Current Across a 1st Approx. Diode

Discussion in 'Homework Help' started by Necrocell, Jan 15, 2013.

  1. Necrocell

    Thread Starter New Member

    Jan 14, 2013
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    Regarding part (b)(i), due to Vd being 0, I am assuming Id is also zero using ohms law, but something about that seems too simple for 5 marks in an exam so I am guessing that I am wrong.

    Can anyone care to elaborate?

    Much appreciated.

    [​IMG]
     
  2. t06afre

    AAC Fanatic!

    May 11, 2009
    5,939
    1,222
    If Vd is zero. It will mean it act as short. And hence the current in the circuit Vs/R1.
     
  3. Necrocell

    Thread Starter New Member

    Jan 14, 2013
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    Thanks for clearing that up.
     
  4. mikeleeson

    New Member

    Aug 22, 2012
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    You have taken Ohm's Law, V= I * R, and assumed that if V=0 then I must be zero. In fact, it is R that is zero (in this first approximation) and so the current can be any value.
    Try replacing the two diodes with a short circuit (first approximation) and see what you get when you work out the current.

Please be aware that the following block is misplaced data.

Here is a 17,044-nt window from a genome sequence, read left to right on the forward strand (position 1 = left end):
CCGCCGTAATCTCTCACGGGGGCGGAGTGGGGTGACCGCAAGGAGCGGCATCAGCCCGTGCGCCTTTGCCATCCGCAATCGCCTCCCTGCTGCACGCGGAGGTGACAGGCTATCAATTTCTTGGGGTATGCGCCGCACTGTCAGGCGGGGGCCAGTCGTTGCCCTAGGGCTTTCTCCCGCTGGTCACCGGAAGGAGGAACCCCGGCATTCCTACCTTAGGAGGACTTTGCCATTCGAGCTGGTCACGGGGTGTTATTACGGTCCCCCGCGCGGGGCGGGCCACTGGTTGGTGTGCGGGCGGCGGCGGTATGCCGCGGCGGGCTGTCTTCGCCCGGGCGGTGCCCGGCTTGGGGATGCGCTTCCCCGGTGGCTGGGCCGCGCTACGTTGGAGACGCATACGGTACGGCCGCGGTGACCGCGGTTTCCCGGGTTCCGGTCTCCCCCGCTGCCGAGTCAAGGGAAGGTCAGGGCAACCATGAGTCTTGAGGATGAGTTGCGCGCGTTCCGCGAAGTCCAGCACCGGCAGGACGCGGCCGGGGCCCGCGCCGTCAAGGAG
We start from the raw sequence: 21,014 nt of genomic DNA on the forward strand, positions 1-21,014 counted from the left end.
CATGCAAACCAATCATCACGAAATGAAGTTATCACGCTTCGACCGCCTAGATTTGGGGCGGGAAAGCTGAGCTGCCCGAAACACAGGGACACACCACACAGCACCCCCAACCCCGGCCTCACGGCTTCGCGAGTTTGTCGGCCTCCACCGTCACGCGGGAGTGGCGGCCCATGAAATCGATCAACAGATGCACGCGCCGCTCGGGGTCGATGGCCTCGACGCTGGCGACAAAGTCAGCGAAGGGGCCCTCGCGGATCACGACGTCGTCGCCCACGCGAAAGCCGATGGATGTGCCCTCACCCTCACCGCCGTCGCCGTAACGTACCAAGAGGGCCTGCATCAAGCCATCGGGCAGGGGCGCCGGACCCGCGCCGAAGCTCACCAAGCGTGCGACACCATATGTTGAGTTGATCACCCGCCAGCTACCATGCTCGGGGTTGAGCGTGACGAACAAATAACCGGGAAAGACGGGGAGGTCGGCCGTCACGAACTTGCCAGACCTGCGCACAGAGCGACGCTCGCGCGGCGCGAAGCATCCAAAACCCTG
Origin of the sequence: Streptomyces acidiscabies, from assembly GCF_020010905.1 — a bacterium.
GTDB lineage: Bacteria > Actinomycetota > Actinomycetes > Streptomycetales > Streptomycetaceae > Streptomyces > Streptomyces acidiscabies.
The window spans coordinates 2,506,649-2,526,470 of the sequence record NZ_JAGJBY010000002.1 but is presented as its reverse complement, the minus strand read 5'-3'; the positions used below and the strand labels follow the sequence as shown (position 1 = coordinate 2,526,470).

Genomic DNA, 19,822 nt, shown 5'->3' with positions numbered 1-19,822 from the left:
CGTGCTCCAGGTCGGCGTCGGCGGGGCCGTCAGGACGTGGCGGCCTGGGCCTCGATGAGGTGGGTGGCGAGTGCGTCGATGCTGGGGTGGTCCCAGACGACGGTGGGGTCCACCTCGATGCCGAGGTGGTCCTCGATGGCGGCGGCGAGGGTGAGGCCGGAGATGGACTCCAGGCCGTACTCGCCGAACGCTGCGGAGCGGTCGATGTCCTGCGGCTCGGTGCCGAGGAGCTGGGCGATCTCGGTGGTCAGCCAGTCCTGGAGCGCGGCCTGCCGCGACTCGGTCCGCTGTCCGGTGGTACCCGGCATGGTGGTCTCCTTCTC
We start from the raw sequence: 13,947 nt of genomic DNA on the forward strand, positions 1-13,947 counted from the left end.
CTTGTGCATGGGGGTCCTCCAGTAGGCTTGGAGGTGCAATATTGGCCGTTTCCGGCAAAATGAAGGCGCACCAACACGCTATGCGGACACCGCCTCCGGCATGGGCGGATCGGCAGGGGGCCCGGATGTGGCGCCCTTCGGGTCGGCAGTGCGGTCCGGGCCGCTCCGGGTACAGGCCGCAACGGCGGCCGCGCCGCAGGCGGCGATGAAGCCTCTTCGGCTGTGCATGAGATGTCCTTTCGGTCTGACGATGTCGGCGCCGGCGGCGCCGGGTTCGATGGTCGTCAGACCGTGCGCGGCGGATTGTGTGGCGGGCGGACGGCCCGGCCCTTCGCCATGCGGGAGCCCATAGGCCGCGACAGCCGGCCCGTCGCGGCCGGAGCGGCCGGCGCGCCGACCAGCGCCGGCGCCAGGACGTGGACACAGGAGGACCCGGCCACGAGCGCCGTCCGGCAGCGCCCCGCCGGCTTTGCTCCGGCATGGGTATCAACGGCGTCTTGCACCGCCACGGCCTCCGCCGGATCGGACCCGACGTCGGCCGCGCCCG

Then ask yourself, "what can I replace the diodes with to give a voltage drop of 0.7V?". And then see what you get for the current.
     
  5. Necrocell

    Thread Starter New Member

    Jan 14, 2013
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    Thanks for the help.

    Just to quickly clarify if possible, for part (ii) when its using the 2nd aproxx. Is Id 21.5mA?

    My solution came from:

    Vd = 0.7V
    2x Vd = 1.4V

    So the voltage drop across R2 will be the same since it is parallel.

    Then the voltage drop across R1 must be 12V - 1.7V = 10.3V

    Using KCL, I1 = I2 + Id

    Then doing some quick Ohms Law I arrived at Id = 21.5mA
     
  6. Necrocell

    Thread Starter New Member

    Jan 14, 2013
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    Apparently 0.7 + 0.7 ≠ 1.7 :rolleyes:

    Thanks for the help again. Ill be using this website alot from now on. Keep up the good work.
     
  7. t06afre

    AAC Fanatic!

    May 11, 2009
    5,939
    1,222
    Your approach seams to be correct. But your numbers looks wrong. Hence wrong answer.
     
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